Thursday, October 23, 2014

Left/Write and the Desires of Prepositions

It's difficult to tell where the rhizome will lead you.

So I'm studying prepositions, and learning some Sunday School lessons along the way. Once you take rhizomatic learning seriously, then it gets out of control quickly, as rhizomes will do. As Faulkner once said of writing novels, you just follow the main characters, scribbling furiously.

I was in a video chat with Frances Bell, Simon Ensor, and Terry Elliot last Friday, and along the way, Frances brought up the issue of Gamergate, which at first did not ring a bell with me, but then I looked it up and realized that I had been vaguely aware of the issue, though certainly not in command of the specifics. I've tried to find a neutral, balanced account of the issue, but it is too heated at the moment, so I'll refer you to the Wikipedia article Gamergate controversy, which may not be unbiased, but at least its biases are being publicly discussed and are perhaps correctable if anyone wants to jump in.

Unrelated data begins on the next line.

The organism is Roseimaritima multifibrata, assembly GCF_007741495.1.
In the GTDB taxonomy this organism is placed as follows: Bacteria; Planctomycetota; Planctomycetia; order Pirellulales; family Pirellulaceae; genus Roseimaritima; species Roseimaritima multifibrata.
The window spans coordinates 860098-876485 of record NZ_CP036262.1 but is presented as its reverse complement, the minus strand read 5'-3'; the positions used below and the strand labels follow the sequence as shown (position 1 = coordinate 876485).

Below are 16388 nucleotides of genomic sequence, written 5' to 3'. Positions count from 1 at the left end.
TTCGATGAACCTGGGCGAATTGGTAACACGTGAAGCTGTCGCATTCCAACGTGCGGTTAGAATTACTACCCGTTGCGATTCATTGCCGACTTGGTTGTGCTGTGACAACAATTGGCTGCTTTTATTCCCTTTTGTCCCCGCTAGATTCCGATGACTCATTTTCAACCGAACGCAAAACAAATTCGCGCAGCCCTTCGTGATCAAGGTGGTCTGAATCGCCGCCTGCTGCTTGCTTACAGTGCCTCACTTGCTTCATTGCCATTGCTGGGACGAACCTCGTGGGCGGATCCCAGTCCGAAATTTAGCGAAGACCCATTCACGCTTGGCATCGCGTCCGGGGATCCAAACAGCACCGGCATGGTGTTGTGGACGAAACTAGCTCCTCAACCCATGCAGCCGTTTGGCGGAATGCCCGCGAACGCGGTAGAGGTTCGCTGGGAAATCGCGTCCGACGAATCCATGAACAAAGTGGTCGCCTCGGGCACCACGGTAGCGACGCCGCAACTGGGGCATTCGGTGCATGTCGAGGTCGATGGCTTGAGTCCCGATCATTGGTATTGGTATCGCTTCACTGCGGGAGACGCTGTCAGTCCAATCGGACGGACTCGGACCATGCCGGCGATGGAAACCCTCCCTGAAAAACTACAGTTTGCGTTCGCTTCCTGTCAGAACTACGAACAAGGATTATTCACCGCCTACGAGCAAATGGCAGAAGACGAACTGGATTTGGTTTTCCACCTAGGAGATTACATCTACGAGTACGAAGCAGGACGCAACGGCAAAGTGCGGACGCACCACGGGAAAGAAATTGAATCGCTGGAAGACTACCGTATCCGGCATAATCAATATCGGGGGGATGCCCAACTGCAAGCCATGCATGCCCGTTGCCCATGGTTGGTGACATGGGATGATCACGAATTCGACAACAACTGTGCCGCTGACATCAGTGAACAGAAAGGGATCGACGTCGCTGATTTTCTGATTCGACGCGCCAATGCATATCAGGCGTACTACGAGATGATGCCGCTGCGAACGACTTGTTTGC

At any rate, I don't want to talk about Gamergate; rather, I'm using it to explore the ethical and power implications of connectivity especially as expressed through prepositions. Let me start with my own bias: I generally think that connectivity is a good thing, a positive thing. I like it before I even think about it. Other people do not. I'm a tree hugger and people hugger; others are not. When I think of how prepositions connect entities within a sentence and how the meaning of the preposition depends almost entirely on the relationship that it is establishing and mapping, I am happy to the point that I tend to overlook the dark side: not all connections are good, positive, useful, productive. Some connections are damaging, and this dark side of connecting is what Gamergate seems to be about.

In some ways, then, prepositions are the bit of technology—the routers and wires and protocols—that connect people, mostly for good, but way too often for bad. See? I told you this would be a Sunday School lesson about good and bad. So how does connecting go bad? Or is that the wrong question? Is connecting inherently good or bad, or is the value of a connection worked out in some other dynamic. I also happened to recently read Iain McGilchrist's The Divided Brain and the Search for Meaning: Why are we so unhappy? (2012), which provides a shorter (10,000 words) version of his wonderful book The Master and His Emissary (2009), and this has given me a way to think about connectivity and our ways of emerging in the world and engaging the world and how we so often do awful things.